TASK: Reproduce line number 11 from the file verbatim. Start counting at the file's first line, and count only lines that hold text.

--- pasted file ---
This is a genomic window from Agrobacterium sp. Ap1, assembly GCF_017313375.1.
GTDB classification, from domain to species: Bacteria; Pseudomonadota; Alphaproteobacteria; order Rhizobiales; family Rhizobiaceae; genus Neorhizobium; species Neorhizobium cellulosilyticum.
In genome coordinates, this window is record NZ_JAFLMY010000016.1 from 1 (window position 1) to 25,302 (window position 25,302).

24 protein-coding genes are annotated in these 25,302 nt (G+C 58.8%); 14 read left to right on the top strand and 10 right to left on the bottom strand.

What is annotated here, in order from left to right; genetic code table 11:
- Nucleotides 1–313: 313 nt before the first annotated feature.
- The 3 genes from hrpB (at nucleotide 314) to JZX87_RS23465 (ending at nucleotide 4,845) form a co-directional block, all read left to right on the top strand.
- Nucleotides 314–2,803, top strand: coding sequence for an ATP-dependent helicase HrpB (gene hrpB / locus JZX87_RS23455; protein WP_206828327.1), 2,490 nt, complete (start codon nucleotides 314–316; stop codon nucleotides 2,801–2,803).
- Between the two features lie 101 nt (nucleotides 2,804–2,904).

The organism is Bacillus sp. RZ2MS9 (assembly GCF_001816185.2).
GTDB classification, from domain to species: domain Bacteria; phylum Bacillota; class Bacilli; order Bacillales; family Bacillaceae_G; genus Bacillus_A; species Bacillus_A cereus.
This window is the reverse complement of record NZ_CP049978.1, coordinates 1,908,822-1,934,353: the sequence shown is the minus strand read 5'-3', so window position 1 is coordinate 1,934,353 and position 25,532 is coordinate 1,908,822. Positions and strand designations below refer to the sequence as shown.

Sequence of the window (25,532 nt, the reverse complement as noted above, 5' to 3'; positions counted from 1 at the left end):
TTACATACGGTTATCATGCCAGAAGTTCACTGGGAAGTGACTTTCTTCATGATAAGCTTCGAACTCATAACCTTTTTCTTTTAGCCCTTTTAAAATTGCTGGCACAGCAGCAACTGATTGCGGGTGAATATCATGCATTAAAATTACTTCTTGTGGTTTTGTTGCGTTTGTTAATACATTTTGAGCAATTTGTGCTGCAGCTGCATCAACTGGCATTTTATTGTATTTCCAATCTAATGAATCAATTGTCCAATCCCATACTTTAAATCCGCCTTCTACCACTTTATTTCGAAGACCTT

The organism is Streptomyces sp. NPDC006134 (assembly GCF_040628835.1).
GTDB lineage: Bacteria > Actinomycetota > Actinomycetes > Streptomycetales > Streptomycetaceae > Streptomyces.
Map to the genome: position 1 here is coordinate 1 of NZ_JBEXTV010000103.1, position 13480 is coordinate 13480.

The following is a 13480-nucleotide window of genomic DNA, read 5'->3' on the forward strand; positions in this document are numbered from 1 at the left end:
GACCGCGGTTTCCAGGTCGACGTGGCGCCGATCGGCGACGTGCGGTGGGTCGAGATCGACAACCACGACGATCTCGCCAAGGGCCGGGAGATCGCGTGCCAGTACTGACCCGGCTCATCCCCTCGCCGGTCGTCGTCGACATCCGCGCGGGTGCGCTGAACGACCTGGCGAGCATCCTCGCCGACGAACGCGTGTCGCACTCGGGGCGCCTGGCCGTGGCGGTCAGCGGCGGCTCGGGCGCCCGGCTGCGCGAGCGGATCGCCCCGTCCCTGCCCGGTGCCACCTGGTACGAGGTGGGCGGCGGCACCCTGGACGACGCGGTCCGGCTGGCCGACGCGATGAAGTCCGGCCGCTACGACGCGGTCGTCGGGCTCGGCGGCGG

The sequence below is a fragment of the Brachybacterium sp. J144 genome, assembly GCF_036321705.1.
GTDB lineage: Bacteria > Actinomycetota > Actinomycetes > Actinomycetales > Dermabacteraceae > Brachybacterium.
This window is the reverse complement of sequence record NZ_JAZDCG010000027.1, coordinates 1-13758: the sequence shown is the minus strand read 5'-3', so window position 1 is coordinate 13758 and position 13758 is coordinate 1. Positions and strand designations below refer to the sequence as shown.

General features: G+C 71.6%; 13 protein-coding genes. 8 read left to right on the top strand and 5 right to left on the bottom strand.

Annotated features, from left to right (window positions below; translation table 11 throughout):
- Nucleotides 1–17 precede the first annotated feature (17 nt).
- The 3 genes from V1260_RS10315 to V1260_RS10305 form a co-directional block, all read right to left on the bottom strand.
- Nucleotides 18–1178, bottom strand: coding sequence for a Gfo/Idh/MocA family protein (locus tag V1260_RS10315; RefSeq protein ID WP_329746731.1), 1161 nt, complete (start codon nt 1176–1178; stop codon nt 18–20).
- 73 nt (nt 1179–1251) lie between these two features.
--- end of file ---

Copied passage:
GTDB classification, from domain to species: domain Bacteria; phylum Bacillota; class Bacilli; order Bacillales; family Bacillaceae_G; genus Bacillus_A; species Bacillus_A cereus.